Copyright 1996 by M. Rafiqul-Haqq and P. Newton. All rights reserved.

The Place of Women in Pure Islam

by M. Rafiqul-Haqq and P. Newton

    Contents -
    Men's Superiority
    Women's Deficiencies
    What is a Woman?
    Husband's Rights
    Woman's Rights
    Man's Prerogatives
    The Significance of the Marriage Contract
    The Significance of the Dowry
    Spiritual Standing of Women

The purpose of this booklet is to consider the place of women in the pure teaching of Islam. It must be recognised that not every Muslim, nor every Muslim nation follows all of these teachings. These teachings come from both the Qur'an and the Hadith. The Hadith is 'The Tradition of Mohammad', that is, the stories of Mohammad's deeds and sayings. This Hadith is of

"paramount importance side by side with the Qur'an in the formation of the religious life of a human being and for the attainment of perfection. Indeed a Qur'an minus Hadith remains unintelligible in many cases in the work- a-day life of a man."[1]

The commentator Jalal-ud-Din as-Suyouti said that the Hadith "is the commentary on the Qur'an and its explanation"[2] This is why almost all commentaries rely in the first place on the Hadith to explain the Qur'an. The authentic Hadith is believed to be

"nothing short of revelation, [for the Qur'an says of Mohammad] "he does not speak out of low desires. It is not but inspiration which is inspired (Q. 53:3-4)." The only difference between the Qur'an and the Hadith is that whereas the former was revealed directly through Gabriel with the very letters that are embodied from Allah, the latter was revealed without letters and words."[3]

"Thus, next to the Holy Qur'an, the Hadith is the second source of the Islamic Law of social and personal behaviour, because the commandments of the Holy Prophet are as binding on the believers as the commandments of Allah. 'Whenever Allah and the Apostle have decided a matter, it is not for a faithful man or woman to follow a course of their own choice (Q. 33:36).'"[4]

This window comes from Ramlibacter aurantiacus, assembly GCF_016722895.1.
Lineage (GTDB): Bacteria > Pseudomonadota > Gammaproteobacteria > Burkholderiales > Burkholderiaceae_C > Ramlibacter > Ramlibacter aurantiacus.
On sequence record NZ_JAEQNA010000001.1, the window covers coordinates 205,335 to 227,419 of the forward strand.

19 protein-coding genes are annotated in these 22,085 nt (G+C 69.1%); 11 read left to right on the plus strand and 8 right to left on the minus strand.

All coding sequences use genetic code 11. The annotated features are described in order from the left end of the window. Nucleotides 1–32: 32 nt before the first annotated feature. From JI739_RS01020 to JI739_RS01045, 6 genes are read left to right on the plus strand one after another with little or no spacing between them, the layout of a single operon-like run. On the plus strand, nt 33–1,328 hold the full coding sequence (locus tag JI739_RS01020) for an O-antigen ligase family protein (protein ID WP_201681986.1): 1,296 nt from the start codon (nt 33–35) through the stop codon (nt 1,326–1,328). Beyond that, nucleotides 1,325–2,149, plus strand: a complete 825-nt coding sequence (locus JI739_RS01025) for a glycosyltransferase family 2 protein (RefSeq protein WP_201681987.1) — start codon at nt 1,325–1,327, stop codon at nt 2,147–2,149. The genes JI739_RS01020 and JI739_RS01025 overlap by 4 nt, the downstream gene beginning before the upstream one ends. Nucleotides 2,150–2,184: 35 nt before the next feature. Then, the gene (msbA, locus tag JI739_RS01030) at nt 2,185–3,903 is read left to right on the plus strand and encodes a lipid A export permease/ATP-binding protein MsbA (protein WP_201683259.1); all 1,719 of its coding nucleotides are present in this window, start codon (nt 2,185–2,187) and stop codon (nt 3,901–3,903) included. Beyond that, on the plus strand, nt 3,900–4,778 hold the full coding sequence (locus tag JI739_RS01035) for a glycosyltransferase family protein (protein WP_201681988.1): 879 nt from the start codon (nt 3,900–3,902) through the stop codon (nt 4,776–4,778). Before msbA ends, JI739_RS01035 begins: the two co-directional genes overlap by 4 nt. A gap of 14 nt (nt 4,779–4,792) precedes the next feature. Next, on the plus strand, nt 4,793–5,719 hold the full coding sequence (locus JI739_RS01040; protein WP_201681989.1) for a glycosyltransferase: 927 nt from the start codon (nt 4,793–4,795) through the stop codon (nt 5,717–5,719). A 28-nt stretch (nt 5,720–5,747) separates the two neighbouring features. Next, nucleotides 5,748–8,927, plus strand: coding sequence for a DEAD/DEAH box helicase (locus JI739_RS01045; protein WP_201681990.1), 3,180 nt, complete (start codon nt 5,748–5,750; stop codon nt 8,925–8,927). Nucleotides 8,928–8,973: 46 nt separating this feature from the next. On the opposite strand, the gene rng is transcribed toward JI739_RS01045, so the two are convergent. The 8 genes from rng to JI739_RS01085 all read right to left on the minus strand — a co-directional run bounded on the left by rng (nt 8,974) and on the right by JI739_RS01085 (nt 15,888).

The Hadith is to be followed exactly "for that which differs from the Hadith to the extent of a hair shall be given up."[5]

"A Muslim therefore stands in absolute need of a copy of the Qur'an and a copy of the Hadith for the guidance of his life"[6]


The Qur'an expresses the equality of the works of the sexes and the oneness of origin of the sexes in the following verses.

"And their Lord answereth them, 'I will not suffer the work of him among you that worketh, whether of male or female, to be lost. The one of you is the issue of the other." (Q. 3:195) Rodwell.

"Mankind fear your Lord, who created you of a single soul, and from it created its mate." (Q. 4:1) Arberry

So while the Qur'an holds the works of men and women in equal regard and acknowledges that they are completely interdependent as to their very existence, they are not regarded as having equal worth as people. The men are a step above the women and superior to them as is clear from the following two verses.

"And it is for the women to act as they (the husbands) act by them, in all fairness; but the men are a step above them."[7] (Q. 2:228) Rodwell "Men have authority over women because Allah has made the one superior to the other."(Q. 4:34) Dawood.

The famous commentator Ibn Kathir commented on (Q. 4:34) saying:

"Men are superior to women, and a man is better than a woman."[8]

Other commentators such as Razi, Baidawi, Zamakhshari, and Tabari are of the same opinion.

Razi, commenting on Q. 4:11, said:

"(The males share is that of two females). Man is more perfect than the woman in creation, and intelligence, and in the religious sphere, such as the suitability to be a judge, and a leader in worship. Also, the testimony of the man is twice that of the woman. So that whoever is given great responsibilities must be given correspondingly great privileges. As the woman is deficient in intelligence and of great lust, if she is given much money, much corruption will be the result. "[9]

He also added:

"The male is mentioned first in Q. 4:11 because the male is better than the female."[10]

This superiority according to Razi is due to mens natural superiority in "knowlege and power, and because the man gives his wife the dowry and spends on her."[11]

A modern writer said about the previous verse:

"God established the superiority of men over women by the above verse (the Qur'an 4:34) which prevents the equating of men and women. For here man is above the woman due to his intellectual superiority and his ability to administer and spend on the woman."[12]